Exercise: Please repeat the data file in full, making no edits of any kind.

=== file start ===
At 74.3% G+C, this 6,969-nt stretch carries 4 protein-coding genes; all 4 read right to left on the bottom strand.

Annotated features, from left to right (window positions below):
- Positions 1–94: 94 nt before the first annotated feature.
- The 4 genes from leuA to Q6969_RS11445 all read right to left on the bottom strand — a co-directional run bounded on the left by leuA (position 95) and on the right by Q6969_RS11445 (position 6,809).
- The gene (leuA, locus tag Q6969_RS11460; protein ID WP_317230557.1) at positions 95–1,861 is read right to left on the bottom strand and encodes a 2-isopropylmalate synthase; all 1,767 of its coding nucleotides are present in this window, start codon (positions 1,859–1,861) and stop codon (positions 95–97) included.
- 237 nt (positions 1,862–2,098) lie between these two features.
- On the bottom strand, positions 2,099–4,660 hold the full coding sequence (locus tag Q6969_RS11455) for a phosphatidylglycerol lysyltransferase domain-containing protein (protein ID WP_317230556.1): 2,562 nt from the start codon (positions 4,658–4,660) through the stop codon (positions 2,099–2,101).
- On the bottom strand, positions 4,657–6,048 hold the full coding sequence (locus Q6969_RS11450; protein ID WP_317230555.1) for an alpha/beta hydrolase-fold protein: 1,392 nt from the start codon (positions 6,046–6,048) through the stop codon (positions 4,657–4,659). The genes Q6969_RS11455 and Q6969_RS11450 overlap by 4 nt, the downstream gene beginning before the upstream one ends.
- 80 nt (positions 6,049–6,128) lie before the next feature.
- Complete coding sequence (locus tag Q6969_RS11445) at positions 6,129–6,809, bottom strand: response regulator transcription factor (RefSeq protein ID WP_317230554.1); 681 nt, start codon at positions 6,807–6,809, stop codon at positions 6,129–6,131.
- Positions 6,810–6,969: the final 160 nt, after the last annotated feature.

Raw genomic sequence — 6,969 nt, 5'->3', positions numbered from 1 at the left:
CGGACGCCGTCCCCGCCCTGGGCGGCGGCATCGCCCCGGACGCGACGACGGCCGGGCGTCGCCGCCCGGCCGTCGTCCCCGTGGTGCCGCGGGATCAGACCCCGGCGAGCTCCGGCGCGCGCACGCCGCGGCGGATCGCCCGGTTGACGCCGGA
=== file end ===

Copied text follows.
At 74.3% G+C, this 6,969-nt stretch carries 4 protein-coding genes; all 4 read right to left on the bottom strand.

Annotated features, from left to right (window positions below):
- Positions 1–94: 94 nt before the first annotated feature.
- The 4 genes from leuA to Q6969_RS11445 all read right to left on the bottom strand — a co-directional run bounded on the left by leuA (position 95) and on the right by Q6969_RS11445 (position 6,809).
- The gene (leuA, locus tag Q6969_RS11460; protein ID WP_317230557.1) at positions 95–1,861 is read right to left on the bottom strand and encodes a 2-isopropylmalate synthase; all 1,767 of its coding nucleotides are present in this window, start codon (positions 1,859–1,861) and stop codon (positions 95–97) included.
- 237 nt (positions 1,862–2,098) lie between these two features.
- On the bottom strand, positions 2,099–4,660 hold the full coding sequence (locus tag Q6969_RS11455) for a phosphatidylglycerol lysyltransferase domain-containing protein (protein ID WP_317230556.1): 2,562 nt from the start codon (positions 4,658–4,660) through the stop codon (positions 2,099–2,101).
- On the bottom strand, positions 4,657–6,048 hold the full coding sequence (locus Q6969_RS11450; protein ID WP_317230555.1) for an alpha/beta hydrolase-fold protein: 1,392 nt from the start codon (positions 6,046–6,048) through the stop codon (positions 4,657–4,659). The genes Q6969_RS11455 and Q6969_RS11450 overlap by 4 nt, the downstream gene beginning before the upstream one ends.
- 80 nt (positions 6,049–6,128) lie before the next feature.
- Complete coding sequence (locus tag Q6969_RS11445) at positions 6,129–6,809, bottom strand: response regulator transcription factor (RefSeq protein ID WP_317230554.1); 681 nt, start codon at positions 6,807–6,809, stop codon at positions 6,129–6,131.
- Positions 6,810–6,969: the final 160 nt, after the last annotated feature.

Raw genomic sequence — 6,969 nt, 5'->3', positions numbered from 1 at the left:
CGGACGCCGTCCCCGCCCTGGGCGGCGGCATCGCCCCGGACGCGACGACGGCCGGGCGTCGCCGCCCGGCCGTCGTCCCCGTGGTGCCGCGGGATCAGACCCCGGCGAGCTCCGGCGCGCGCACGCCGCGGCGGATCGCCCGGTTGACGCCGGA